INNODIA researchers from Cambridge have developed a method to monitor what happens to the ability of type 1 diabetes patients to produce their own insulin over time, at home. They asked 32 children and adolescents with type 1 diabetes to collect a drop of blood at home on a filter paper card, also called ‘dried blood spot’, every week, in the first year from diagnosis. The results, published in the Journal of Clinical Endocrinology and Metabolism (https://www.ncbi.nlm.nih.gov/pubmed/29860430), show that the method was working well and the researchers were able to track each individual’s ability to produce insulin over time. At diagnosis of type 1 diabetes, every patient still makes some insulin themselves. We know that the longer they can maintain this, the better it is for their diabetes management, frequency of low blood sugars and complications from diabetes. There is a lot of interest in novel drugs and treatment approaches that try to maintain or even restore a person’s ability to produce insulin. This home-based method can help monitor the effect of these new treatment approaches and select the patients that are likely to benefit most from them. Moreover, the method is used on a larger scale in the longitudinal present INNODIA study.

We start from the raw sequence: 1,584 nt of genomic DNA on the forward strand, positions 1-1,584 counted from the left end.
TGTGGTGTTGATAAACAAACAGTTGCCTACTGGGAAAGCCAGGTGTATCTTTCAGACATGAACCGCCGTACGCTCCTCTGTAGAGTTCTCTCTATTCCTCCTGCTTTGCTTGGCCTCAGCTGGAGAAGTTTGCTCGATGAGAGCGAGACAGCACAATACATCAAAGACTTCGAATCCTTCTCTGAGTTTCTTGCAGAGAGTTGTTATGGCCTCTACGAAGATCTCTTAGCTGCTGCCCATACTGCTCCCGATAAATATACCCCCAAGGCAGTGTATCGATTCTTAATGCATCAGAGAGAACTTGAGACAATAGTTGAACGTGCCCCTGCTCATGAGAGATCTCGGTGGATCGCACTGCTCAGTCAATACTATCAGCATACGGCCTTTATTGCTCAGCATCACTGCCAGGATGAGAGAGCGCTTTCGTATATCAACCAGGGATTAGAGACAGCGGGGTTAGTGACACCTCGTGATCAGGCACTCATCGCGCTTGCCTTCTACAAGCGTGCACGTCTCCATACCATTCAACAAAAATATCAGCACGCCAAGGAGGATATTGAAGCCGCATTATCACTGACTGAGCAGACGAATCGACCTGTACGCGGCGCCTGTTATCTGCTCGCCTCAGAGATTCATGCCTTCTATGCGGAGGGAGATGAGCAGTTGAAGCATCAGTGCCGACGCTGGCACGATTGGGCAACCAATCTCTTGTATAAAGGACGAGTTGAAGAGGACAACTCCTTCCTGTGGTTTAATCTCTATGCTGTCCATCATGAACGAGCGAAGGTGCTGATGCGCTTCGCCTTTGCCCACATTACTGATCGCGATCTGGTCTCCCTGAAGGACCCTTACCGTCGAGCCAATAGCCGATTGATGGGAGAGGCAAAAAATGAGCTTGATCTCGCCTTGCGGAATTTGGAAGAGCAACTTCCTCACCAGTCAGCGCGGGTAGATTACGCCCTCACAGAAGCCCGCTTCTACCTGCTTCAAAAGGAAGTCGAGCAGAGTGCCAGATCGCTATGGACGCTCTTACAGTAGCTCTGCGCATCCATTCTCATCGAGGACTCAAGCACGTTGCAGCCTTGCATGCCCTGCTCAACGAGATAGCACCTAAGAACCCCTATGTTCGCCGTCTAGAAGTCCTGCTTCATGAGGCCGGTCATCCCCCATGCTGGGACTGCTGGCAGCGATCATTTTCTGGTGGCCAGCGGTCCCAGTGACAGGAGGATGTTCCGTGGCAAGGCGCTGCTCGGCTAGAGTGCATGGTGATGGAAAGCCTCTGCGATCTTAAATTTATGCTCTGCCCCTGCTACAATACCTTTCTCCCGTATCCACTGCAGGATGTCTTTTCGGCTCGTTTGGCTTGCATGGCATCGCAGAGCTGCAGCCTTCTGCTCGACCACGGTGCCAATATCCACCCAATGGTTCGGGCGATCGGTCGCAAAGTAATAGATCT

Frequent monitoring of c-peptide levels
02. July 2018